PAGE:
Characterizing the complexity of enzymes on the basis of their mechanisms and structures with a bio-computational analysis

Gemma L. Holliday, Julia D. Fischer, John B. O. Mitchell, Janet M. Thornton

Research output: Contribution to journalArticlepeer-review

20 Citations (Scopus)

Abstract

Enzymes are basically composed of 20 naturally occurring amino acids, yet they catalyse a dizzying array of chemical reactions, with regiospecificity and stereospecificity and under physiological conditions. In this review, we attempt to gain some understanding of these complex proteins, from the chemical versatility of the catalytic toolkit, including the use of cofactors (both metal ions and organic molecules), to the complex mapping of reactions to proteins (which is rarely one-to-one), and finally the structural complexity of enzymes and their active sites, often involving multidomain or multisubunit assemblies. This work highlights how the enzymes that we see today reflect millions of years of evolution, involving de novo design followed by exquisite regulation and modulation to create optimal fitness for life.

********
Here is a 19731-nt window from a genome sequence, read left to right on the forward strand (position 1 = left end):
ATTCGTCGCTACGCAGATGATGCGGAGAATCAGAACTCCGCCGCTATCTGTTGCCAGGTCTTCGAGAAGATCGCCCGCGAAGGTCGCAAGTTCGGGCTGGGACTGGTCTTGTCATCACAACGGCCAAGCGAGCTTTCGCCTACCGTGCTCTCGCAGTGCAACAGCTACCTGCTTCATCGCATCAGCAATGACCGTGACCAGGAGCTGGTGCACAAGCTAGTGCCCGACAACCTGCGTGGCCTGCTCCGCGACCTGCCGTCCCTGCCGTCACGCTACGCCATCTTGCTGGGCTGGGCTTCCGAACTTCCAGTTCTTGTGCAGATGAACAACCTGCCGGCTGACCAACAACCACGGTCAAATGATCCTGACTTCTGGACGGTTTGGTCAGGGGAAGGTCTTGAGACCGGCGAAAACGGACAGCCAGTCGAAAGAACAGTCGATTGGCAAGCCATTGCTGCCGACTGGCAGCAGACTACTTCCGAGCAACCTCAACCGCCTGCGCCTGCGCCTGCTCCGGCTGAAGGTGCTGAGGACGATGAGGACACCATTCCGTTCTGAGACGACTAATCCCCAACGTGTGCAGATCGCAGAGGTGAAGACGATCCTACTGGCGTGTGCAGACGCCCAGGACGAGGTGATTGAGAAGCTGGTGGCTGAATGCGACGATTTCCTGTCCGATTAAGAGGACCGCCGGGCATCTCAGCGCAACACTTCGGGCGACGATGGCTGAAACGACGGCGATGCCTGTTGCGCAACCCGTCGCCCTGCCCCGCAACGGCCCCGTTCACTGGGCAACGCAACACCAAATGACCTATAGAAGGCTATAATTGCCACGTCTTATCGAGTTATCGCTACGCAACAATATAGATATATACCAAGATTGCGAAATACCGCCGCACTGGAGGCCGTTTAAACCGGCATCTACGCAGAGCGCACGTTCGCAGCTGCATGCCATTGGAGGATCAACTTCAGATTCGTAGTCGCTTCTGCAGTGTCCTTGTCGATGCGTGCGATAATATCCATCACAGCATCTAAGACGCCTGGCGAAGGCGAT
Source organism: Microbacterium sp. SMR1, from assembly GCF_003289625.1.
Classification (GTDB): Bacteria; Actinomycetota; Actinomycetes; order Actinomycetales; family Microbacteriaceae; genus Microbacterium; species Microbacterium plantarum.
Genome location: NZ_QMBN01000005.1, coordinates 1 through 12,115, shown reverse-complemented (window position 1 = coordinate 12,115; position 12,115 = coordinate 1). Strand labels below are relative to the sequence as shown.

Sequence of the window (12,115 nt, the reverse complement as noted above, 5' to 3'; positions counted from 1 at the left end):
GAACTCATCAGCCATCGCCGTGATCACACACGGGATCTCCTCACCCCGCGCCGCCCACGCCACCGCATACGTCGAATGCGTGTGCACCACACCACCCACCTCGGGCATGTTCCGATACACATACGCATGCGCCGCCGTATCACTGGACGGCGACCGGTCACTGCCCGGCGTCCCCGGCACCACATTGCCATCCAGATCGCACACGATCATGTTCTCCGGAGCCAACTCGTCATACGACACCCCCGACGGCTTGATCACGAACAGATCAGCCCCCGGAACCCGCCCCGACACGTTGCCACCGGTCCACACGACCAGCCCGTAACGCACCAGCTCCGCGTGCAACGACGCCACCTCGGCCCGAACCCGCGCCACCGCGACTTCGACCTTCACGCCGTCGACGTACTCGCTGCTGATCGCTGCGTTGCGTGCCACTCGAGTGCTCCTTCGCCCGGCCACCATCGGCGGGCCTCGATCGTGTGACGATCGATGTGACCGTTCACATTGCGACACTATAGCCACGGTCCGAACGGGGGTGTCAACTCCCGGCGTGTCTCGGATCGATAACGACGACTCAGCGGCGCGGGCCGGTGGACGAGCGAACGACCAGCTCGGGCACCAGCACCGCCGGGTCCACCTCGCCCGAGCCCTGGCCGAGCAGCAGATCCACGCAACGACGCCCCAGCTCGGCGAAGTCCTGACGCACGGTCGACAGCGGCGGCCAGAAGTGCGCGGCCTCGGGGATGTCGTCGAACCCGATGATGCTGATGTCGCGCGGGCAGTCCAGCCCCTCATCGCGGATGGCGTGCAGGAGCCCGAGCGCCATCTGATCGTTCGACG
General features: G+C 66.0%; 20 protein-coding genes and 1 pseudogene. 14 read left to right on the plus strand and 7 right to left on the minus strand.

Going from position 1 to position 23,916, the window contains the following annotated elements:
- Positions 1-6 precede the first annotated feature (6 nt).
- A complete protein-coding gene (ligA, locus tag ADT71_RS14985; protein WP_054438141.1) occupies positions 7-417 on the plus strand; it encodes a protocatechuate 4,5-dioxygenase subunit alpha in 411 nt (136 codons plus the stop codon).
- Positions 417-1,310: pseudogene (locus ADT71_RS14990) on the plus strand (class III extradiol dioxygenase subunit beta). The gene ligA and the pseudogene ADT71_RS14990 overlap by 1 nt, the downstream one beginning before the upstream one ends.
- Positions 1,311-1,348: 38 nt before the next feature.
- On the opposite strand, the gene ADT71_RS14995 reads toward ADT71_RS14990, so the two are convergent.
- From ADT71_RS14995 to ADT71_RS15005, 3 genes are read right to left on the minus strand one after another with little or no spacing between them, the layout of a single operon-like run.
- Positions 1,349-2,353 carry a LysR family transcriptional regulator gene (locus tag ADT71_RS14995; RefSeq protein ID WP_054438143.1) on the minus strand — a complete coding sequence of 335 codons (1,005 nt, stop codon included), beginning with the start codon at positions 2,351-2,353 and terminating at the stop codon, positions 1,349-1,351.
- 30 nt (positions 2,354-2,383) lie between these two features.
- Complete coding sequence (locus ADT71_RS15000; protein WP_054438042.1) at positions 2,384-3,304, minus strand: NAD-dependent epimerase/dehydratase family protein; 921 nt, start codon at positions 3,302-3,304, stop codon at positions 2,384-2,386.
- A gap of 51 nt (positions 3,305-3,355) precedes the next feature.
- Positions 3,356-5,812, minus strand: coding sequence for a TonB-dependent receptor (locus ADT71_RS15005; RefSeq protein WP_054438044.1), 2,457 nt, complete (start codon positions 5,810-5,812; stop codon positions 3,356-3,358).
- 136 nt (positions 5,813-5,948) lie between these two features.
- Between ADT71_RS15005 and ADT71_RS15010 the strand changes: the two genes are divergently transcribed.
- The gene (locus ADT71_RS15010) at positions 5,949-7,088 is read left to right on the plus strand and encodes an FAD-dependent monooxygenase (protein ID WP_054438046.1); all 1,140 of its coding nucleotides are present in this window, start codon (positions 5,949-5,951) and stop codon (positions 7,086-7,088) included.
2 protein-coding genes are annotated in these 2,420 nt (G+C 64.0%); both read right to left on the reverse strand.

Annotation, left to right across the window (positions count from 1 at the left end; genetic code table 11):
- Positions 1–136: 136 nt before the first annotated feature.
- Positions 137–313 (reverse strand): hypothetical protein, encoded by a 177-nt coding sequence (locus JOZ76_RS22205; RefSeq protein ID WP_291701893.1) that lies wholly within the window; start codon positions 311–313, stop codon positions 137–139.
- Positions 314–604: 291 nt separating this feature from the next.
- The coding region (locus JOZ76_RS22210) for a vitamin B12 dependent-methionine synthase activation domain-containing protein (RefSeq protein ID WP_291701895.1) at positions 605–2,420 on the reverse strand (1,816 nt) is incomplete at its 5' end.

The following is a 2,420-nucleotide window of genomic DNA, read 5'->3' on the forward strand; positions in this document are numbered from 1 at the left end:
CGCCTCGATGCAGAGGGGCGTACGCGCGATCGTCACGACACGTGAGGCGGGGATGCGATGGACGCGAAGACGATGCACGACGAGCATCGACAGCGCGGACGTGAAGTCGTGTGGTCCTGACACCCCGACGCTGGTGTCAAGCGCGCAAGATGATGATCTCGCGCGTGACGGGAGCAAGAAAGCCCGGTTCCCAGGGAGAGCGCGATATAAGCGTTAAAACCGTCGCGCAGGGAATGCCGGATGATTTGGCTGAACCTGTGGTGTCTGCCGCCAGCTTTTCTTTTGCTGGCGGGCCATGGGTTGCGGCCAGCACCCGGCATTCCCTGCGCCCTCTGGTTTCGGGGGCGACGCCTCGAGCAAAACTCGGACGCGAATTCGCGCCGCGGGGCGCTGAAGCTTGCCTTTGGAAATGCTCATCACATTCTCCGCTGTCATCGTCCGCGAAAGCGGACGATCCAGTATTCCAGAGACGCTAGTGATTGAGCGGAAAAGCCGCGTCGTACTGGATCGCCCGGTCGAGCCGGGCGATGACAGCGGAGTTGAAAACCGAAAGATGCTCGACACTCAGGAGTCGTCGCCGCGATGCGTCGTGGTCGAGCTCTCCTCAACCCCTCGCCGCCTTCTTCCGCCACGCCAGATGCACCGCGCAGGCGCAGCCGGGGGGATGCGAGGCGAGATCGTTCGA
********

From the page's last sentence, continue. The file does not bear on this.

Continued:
Original languageEnglish
Pages (from-to)3835-3845
Number of pages11
JournalFEBS Journal
Volume278
Issue number20
Early online date13 Jun 2011
DOIs
Publication statusPublished - Oct 2011

Keywords

  • active sites
  • catalysis
  • enzyme
  • evolution
  • MACiE
  • mechanism
  • specificity
  • structure
  • FUNGUS CURVULARIA-INAEQUALIS
  • ACTIVE-SITE
  • CATALYTIC-MECHANISM
  • ORGANIC COFACTORS
  • DATABASE
  • CHLOROPEROXIDASE
  • RESIDUES
  • CLASSIFICATION
  • MACIE
  • IDENTIFICATION

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